Recent scholarship in the blue humanities, or critical ocean studies, has turned to the mutable relationship between human bodies and the ocean, shifting from depictions of a seascape across which human bodies attain agency to considering the experience and representability of sea ontologies, wet matter, and transcorporeal engagements with the more-than-human world. This work generally focuses on a universalized ocean (as nonhuman nature) rather than a geographically and culturally specific place (as history). The authors' work turns the visual focus from the surface to the depths, engaging with the Caribbean Sea and contemporary artists who depict a gendered oceanic intimacy and aesthetics of diffraction and submergence. Building upon the 2017 exhibition Relational Undercurrents: Contemporary Art of the Caribbean Archipelago, curated by Tatiana Flores, this article expands the conversation from the archipelagic to the submarine, engaging “tidalectic” representations of underwater bodies through ontologies and aesthetics of diffraction. The authors consider the work of artists Tony Capellán, Jean-Ulrick Désert, María Magdalena Campos-Pons, Nadia Huggins, and David Gumbs.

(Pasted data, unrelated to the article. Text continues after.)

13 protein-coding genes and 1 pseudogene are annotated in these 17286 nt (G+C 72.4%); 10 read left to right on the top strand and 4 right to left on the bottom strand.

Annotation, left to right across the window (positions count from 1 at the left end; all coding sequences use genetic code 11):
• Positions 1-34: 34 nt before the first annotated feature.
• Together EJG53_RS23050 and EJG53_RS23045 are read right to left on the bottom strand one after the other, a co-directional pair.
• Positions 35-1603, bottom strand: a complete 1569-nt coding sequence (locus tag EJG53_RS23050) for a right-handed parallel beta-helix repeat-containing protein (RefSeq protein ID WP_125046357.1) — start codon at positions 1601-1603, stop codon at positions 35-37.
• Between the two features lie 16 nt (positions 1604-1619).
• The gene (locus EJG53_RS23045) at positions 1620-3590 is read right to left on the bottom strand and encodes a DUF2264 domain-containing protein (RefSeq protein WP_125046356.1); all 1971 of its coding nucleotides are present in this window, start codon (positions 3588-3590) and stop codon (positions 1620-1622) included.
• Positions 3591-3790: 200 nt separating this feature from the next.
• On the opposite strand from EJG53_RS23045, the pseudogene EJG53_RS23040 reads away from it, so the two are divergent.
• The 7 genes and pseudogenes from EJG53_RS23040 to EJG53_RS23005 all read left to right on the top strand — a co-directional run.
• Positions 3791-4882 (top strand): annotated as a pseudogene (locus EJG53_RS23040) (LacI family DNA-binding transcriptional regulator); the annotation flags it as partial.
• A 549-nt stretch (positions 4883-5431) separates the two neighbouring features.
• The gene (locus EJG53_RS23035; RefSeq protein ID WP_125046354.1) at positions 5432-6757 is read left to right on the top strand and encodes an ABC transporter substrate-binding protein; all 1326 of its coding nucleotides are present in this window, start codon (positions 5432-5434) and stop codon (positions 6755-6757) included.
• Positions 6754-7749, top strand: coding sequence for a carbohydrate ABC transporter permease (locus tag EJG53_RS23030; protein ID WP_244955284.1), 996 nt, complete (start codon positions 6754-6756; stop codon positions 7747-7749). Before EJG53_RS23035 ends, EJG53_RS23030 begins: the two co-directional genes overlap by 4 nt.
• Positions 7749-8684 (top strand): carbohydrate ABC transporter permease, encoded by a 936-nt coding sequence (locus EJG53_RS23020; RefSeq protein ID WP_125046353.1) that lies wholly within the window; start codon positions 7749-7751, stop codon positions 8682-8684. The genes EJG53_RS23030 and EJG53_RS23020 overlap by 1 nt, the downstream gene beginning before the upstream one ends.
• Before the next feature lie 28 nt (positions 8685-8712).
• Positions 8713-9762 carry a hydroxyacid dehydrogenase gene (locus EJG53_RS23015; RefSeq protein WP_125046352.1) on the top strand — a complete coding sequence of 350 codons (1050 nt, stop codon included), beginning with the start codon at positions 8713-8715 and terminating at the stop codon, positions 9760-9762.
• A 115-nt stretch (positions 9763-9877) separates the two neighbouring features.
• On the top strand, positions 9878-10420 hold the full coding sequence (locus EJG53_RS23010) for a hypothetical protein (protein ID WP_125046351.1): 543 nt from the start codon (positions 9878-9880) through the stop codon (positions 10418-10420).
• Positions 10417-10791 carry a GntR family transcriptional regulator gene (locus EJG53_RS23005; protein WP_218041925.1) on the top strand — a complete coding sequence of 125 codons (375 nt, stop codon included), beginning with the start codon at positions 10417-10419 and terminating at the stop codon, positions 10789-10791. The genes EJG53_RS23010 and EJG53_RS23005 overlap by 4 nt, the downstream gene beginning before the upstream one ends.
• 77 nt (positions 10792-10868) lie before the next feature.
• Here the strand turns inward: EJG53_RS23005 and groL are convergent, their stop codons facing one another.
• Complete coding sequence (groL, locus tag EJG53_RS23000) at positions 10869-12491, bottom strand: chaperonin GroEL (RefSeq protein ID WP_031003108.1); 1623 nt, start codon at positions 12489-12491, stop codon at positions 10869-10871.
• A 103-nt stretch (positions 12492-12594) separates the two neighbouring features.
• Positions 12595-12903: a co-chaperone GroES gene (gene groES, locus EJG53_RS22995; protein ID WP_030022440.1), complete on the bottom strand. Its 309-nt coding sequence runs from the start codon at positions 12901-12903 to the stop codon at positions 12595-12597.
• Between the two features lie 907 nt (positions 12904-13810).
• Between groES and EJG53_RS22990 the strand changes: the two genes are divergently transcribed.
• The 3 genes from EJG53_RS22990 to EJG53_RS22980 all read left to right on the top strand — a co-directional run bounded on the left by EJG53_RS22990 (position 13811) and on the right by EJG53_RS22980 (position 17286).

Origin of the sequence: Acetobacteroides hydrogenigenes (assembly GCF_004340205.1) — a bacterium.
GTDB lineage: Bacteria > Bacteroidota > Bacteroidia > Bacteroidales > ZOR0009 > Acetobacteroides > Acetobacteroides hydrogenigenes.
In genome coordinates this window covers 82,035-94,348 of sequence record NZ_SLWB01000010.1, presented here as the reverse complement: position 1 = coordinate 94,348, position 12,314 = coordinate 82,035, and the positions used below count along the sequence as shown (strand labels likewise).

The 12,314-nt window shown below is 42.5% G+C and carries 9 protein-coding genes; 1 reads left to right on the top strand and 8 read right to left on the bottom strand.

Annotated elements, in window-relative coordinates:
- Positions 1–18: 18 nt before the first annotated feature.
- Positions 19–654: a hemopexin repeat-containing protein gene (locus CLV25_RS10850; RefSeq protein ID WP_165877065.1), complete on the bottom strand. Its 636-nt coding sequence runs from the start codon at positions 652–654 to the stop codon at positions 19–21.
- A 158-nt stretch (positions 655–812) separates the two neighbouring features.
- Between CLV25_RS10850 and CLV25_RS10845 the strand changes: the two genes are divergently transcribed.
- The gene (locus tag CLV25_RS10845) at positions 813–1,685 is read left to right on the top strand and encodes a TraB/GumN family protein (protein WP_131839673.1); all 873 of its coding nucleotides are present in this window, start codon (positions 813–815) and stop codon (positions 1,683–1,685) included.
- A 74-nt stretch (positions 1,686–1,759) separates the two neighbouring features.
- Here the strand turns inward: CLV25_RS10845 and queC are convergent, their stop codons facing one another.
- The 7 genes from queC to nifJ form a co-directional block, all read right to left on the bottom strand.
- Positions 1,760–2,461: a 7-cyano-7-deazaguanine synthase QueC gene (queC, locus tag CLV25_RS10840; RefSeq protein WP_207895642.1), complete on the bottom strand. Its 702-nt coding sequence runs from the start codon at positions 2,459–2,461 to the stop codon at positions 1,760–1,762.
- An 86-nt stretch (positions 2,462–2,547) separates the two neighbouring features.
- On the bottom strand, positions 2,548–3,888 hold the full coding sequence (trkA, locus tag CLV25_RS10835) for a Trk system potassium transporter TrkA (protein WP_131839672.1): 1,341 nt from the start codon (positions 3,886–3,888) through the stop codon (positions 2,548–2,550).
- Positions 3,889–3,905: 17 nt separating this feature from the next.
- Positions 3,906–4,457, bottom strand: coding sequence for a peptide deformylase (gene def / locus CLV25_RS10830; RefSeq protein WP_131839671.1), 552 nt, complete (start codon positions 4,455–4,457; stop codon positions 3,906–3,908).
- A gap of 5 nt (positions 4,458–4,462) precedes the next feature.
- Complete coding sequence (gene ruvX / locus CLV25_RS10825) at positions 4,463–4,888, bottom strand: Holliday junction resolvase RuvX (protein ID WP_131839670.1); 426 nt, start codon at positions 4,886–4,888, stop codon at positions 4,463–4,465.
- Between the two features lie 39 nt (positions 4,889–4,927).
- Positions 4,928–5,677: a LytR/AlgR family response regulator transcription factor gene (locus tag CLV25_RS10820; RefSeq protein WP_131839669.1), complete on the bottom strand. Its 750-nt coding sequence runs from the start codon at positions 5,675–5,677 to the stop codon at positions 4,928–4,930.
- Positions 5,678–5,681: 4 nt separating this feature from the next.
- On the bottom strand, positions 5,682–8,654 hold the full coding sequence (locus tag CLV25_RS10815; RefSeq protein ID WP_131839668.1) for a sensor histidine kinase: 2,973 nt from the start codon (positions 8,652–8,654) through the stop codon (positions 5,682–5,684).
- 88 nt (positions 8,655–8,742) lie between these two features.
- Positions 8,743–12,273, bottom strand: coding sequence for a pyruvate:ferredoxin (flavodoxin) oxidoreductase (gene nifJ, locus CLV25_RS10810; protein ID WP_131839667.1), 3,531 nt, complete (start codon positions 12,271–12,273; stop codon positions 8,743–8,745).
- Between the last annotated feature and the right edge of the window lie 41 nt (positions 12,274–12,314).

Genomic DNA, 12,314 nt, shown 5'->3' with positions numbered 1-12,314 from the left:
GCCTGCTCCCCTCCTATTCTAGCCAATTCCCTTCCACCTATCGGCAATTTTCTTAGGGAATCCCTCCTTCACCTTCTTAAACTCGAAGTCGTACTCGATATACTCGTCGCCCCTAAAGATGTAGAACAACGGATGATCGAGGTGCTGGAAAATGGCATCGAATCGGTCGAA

All Science Journal Classification (ASJC) codes
- Environmental Science (miscellaneous)
- Social Sciences (miscellaneous)
- Oceanic humanities
- Visual studies